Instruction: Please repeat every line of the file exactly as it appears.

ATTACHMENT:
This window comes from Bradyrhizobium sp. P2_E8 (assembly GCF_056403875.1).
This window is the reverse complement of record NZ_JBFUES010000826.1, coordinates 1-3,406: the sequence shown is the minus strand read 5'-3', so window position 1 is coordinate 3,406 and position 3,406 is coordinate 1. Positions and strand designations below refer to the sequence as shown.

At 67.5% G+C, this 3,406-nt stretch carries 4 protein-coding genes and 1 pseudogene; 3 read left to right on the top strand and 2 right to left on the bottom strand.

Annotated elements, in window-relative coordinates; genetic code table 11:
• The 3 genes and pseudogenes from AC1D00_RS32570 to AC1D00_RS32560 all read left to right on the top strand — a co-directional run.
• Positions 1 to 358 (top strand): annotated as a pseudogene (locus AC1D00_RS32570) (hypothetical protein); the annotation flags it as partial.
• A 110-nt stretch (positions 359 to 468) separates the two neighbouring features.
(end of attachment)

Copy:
This window comes from Bradyrhizobium sp. P2_E8 (assembly GCF_056403875.1).
This window is the reverse complement of record NZ_JBFUES010000826.1, coordinates 1-3,406: the sequence shown is the minus strand read 5'-3', so window position 1 is coordinate 3,406 and position 3,406 is coordinate 1. Positions and strand designations below refer to the sequence as shown.

At 67.5% G+C, this 3,406-nt stretch carries 4 protein-coding genes and 1 pseudogene; 3 read left to right on the top strand and 2 right to left on the bottom strand.

Annotated elements, in window-relative coordinates; genetic code table 11:
• The 3 genes and pseudogenes from AC1D00_RS32570 to AC1D00_RS32560 all read left to right on the top strand — a co-directional run.
• Positions 1 to 358 (top strand): annotated as a pseudogene (locus AC1D00_RS32570) (hypothetical protein); the annotation flags it as partial.
• A 110-nt stretch (positions 359 to 468) separates the two neighbouring features.